Natural Gas Follows Oil, Hits Record Low Prices in Europe
(Bloomberg) -- Natural gas storage sites are filling up faster than usual across Europe as the effects of the coronavirus have left traders looking for places to keep surplus fuel.
The gas market rout has pushed prices at key European trading hubs in the Netherlands and Britain to record lows, testing limits once thought unattainable.
Storage facilities are already almost 62% full and will be topped off in July, according to executives, brokers and analysts surveyed by Bloomberg. After the mild winter, storage was already over half-full before the refills started.
“In general we start to hit full at normal injection rates some time between end-June and end-July,” Emstream, a liquefied natural gas brokerage, said in a note. “Some countries with limited capacity such as the U.K. could start hitting distress levels as soon as next month as their fast-cycle storage gets close to full, limiting flexibility.”
Storage allows traders to stockpile as much cheap gas as possible when demand for heating falls, using underground reservoirs for gas for longer periods, and tanks in import terminals or even vessels for LNG for shorter ones.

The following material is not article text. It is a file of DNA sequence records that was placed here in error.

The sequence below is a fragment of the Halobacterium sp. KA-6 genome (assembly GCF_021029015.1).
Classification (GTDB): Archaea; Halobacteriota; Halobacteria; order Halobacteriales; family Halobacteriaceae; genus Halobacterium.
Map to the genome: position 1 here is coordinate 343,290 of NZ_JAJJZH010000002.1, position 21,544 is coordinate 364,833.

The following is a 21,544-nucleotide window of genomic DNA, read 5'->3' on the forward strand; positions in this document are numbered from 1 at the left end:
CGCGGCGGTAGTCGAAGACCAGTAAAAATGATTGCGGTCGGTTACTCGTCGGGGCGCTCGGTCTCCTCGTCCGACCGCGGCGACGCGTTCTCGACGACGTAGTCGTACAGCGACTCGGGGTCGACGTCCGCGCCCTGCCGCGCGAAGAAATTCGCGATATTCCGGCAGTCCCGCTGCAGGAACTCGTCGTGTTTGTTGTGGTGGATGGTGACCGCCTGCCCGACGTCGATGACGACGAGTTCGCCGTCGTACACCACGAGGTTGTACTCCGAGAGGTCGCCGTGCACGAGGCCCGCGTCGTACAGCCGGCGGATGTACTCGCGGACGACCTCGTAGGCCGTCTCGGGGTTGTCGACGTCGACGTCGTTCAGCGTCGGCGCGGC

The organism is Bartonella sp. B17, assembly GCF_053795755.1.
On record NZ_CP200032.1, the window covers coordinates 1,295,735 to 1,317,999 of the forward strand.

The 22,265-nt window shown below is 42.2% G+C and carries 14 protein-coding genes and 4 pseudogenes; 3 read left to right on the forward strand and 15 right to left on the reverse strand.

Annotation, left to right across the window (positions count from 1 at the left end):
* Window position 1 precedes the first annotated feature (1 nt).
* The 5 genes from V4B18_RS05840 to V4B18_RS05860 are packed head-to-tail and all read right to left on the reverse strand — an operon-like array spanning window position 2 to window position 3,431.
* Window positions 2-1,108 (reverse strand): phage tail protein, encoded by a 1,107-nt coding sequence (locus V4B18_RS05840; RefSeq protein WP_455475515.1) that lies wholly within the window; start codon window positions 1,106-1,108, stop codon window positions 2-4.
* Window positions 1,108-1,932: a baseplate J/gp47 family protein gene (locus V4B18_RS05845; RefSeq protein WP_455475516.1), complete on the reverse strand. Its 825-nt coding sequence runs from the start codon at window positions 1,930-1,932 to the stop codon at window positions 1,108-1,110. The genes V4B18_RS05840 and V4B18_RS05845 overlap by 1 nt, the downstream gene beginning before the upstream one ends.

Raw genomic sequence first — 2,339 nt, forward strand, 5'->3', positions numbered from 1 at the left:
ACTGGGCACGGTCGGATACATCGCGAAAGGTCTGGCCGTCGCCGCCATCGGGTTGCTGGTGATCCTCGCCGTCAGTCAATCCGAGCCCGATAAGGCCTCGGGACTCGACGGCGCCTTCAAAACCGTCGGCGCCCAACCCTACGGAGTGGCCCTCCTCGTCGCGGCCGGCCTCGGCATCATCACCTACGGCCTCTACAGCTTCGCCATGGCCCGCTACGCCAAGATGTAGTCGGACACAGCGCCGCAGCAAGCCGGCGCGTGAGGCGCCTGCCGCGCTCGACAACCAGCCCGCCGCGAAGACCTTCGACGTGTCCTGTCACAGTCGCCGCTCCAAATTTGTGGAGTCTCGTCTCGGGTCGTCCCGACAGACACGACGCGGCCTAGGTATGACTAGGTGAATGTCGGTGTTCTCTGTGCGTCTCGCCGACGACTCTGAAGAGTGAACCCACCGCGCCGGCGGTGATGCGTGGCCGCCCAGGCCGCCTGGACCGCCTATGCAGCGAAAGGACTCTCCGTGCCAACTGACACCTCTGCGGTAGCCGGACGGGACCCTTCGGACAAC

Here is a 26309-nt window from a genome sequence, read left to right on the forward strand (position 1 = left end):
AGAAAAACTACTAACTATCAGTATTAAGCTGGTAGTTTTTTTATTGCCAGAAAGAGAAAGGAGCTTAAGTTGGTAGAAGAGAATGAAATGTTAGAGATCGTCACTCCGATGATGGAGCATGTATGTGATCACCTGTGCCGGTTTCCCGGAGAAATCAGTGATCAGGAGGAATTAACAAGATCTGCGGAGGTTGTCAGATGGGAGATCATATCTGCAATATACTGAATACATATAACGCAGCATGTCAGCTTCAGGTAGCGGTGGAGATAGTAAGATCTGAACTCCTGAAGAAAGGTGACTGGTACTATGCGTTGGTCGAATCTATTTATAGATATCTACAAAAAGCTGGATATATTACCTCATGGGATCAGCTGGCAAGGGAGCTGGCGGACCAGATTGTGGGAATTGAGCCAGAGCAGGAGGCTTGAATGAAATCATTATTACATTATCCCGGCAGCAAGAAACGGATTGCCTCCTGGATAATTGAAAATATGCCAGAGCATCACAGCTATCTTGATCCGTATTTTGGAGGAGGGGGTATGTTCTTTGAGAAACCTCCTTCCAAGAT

A combination of mild and sunny weather, renewable power and a collapse in industrial demand has pressured gas’ share of the power mix this spring.
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The oil market is waiting output cuts to bite after a deal struck by OPEC and other producers, however even that move may not be enough to alleviate the glut of crude. Gas and LNG though keeps on flowing and the start of reductions in U.S. LNG exports may only help somewhat to ease the oversupply.
Turning the taps off at global gas fields and LNG plants isn’t easy. Those that can be stopped take time and money to restart, said Arun Raman, chief financial officer at InfraStrata Plc, which is developing a storage project in Northern Ireland and a floating LNG terminal in the U.K.
“You are going to find a situation where gas prices are going to be quite depressed for a long time,” he said in an interview.
Some relief from the glut will come from the U.S., a so-called swing producer for the ease with which it can boost or reduce output. As many as 20 cargoes from the nation for June have been canceled by buyers, and domestic supply of the fuel may also decline as slumping oil prices dealt a blow to U.S. shale oil production, and subsequently, associated gas as a by-product.
“We have European storage filling by end July–August,” Jason Feer, global head of business intelligence at Poten & Partners Inc. in Houston, said by email. “When it fills up, there won’t be room for more U.S. LNG, but we already are seeing cancellations so the market is starting to anticipate that.”
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